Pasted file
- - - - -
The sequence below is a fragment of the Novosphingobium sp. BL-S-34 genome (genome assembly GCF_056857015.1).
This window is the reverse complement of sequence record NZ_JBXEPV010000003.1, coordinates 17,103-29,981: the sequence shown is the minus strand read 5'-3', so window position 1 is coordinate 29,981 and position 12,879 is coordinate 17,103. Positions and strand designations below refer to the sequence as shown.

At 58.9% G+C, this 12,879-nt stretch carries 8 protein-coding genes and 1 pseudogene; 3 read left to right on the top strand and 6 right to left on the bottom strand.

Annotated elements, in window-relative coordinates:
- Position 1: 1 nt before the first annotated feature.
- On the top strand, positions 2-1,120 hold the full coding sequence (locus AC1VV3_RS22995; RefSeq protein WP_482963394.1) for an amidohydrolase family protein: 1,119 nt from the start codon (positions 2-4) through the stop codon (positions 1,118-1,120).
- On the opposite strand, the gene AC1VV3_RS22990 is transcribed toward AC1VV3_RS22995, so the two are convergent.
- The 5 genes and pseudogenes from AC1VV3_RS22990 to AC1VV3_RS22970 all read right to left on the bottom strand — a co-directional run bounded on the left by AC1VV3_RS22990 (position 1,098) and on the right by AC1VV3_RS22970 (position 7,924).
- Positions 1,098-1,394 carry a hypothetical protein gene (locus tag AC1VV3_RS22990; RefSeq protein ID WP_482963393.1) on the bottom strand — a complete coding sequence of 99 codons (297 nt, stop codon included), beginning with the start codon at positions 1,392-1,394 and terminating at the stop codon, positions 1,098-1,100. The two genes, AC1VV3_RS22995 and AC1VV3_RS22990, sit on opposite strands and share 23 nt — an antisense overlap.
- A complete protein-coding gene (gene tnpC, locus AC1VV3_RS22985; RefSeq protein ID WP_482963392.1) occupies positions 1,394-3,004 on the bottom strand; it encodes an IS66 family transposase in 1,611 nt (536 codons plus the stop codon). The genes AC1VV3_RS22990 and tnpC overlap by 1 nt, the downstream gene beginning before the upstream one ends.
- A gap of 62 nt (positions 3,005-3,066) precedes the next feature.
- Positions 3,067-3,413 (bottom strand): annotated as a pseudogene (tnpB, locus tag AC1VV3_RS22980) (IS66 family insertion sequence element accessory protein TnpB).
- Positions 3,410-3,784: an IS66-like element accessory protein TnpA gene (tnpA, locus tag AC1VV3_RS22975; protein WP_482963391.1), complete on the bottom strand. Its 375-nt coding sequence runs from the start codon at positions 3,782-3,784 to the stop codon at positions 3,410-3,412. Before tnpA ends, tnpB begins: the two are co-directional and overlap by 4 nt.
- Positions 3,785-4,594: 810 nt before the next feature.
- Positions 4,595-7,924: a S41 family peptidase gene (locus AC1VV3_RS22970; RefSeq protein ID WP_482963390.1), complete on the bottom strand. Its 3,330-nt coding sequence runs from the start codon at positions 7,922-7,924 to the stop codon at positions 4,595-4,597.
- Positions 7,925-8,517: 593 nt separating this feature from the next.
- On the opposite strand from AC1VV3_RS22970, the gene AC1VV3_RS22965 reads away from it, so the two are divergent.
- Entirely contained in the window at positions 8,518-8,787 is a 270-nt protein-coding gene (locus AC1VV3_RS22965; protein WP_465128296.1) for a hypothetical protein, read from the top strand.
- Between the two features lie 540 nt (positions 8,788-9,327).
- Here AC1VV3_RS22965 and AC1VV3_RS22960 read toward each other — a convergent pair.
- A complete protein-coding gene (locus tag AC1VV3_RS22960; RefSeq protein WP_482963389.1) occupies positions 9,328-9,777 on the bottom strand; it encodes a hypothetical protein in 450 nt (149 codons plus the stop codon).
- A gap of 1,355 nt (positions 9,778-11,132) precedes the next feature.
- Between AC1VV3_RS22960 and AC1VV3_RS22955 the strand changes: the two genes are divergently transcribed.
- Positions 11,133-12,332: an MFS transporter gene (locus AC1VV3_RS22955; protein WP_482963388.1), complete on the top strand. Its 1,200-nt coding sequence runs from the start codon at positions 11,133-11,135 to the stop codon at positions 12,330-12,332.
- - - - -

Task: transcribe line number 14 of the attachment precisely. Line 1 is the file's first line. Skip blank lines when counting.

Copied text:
- Positions 3,785-4,594: 810 nt before the next feature.